1. Crib Sheet – Skellig
Remind yourself of the questions
How do we know Michael is the main character? (Think of narrative voice)
Describe the garage, using quotes to support your answer. (Chapter 2)
Describe the garden, using quotes to support your answer. (Chapter 3)
Why do Michael’s parents tell him not to go into the garage? Support your
answer with a quote. (Chapter 2)
Who did Michael find in the garage? How did Michael describe him? (Chapter 3)
What other characters are introduced on these first three chapters? (look at
all names mentioned in all chapters)
What has happened to the previous owner? Where was he found? (Chapter 1)
What do you think of the house after reading the first three chapters? What
impression does the reader get from the writer’s description? Use quotes to
support your answers. (try to use similes, metaphors and adjectives)
2. Language Techniques
Simple sentences contain a subject and a verb. Short sentences create tension; long
sentences create depth.
For example: Some students like to study in the mornings.
Compound sentences contain two independent clauses joined by a coordinator. The
coordinators are as follows: for, and, nor, but, or, yet, so. In longer sentences the
coordinator is preceded by a comma.
For example: I tried to speak Spanish, and my friend tried to speak English
Complex sentences have an independent clause joined by one or more dependent
clauses. A complex sentence always has a subordinator such as because, since, after,
although, or when.
For example: When he handed in his homework, he forgot to give the teacher the last
Onomatopoeia is word that mimics the sound of the object or action it refers to. When
you pronounce a word, it will mimic its sound.
For example: water plops into pond; splish-splash downhill
Personification is when you give human qualities to an object or animal.
For example: The stairs groaned as we walked on them.
Metaphor is a figure of speech containing an implied comparison, in which a word or
phrase ordinarily and primarily used of one thing is applied to another.
For example: Broken heart; it’s raining men; rollercoaster of emotions.
Simile is a figure of speech that compares two things that are alike in some way.
Similes use words such as “like” or “as.”
For example: They fought like cats and dogs; my love is like a red, red rose; you were as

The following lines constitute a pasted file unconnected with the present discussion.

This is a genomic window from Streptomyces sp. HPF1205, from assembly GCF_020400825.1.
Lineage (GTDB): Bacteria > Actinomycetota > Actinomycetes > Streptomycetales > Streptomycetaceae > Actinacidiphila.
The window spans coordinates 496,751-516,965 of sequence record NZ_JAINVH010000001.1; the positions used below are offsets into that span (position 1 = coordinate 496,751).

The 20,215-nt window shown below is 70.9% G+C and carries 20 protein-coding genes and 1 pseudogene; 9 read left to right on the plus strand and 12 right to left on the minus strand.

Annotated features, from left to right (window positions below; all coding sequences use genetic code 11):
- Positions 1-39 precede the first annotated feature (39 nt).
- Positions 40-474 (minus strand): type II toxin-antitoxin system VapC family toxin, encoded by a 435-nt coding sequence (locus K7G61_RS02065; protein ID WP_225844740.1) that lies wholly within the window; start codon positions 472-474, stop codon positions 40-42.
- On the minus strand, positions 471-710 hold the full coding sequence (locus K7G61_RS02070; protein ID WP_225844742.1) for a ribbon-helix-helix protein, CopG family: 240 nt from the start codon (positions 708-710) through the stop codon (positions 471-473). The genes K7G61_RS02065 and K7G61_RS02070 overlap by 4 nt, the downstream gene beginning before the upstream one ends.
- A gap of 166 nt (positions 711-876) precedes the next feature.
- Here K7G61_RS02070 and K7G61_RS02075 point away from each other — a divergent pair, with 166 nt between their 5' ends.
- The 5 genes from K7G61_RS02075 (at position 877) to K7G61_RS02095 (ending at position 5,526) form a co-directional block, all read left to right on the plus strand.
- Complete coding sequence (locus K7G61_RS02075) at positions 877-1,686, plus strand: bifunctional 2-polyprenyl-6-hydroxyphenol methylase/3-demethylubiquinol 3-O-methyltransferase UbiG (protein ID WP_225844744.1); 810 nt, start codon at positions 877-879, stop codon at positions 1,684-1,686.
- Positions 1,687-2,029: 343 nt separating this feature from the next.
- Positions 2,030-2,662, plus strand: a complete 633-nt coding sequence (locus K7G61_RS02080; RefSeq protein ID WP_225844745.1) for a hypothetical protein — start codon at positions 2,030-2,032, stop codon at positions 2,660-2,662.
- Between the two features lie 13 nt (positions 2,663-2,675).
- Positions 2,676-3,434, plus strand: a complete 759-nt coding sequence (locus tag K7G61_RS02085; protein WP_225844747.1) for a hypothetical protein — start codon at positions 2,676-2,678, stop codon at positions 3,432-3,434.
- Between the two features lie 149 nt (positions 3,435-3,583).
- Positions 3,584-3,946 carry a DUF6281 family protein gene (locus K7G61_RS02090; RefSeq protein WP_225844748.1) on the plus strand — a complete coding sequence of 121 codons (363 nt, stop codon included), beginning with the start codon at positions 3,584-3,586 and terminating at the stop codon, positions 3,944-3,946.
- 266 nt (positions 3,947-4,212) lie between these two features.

brave as a lion.
Adjectives are words that describe, identify or define a noun or pronoun.
For example: The final exams were unbelievably difficult
3. Pathetic Fallacy is the attribution of human emotions or characteristics to inanimate
objects or to nature.
For example: angry clouds; a cruel wind.
Adverb is a word or phrase that modifies the meaning of an adjective, verb, or other
adverb, expressing manner, place, time, or degree. Many adverbs end in ly – particularly
those that are used to express how an action is performed.
For example: gently, here, now, very. Tara walks gracefully; he runs fast.
Sensory Language is the use of details from the five senses to add colour and depth to
writing. It helps readers visualize the scene a writer is setting.
For example: She eyed him suspiciously; I glanced; He was still feeling pain;
Emotive language is the deliberate use of strong words to play on the reader’s
feelings. Such words can be used to evoke strong emotional responses in order to
pressure, even coerce, readers to agree.
For example: An innocent bystander had his face shredded by broken glass when a
drunken idiot lost control.
Explain your answer by thinking about the use of images, colour, font, title etc
The book cover that is most likely to hook me in is...
The image used makes me think of…
The colours …
The font gives the impression of…
The title is…
4. Level 6 model answer:
David Almond engages the reader through a
number of narrative hooks in the opening
chapter such as withholding information,
description of an unusual setting and raises
questions for the reader.
The description of the setting is unusual and
engages the reader through powerful
adjectives, for example; ‘It was more like a
demolition site or a rubbish dump or like one
of those ancient warehouses they keep
pulling down at the quay.’ The use of the
adjectives ‘ancient’ and ‘rubbish’ suggest
that the garage is very old but also that it
may hide lots of secrets among the rubbish.
When something is ‘ancient’ it has a lot of
history and this may be a clue to what the
narrator found in the garage. The
description intrigues the reader and makes
them want to find out what the secrets are
and who or what could be living in this
points of your
hook you are
Evidence: Choose an
from the text.
longest part of your
answer where you
explore what the
words mean and the
effect it has on the
Close analysis of
Link: Comment on the effect on the
reader, consider; what will it make the
reader think or feel?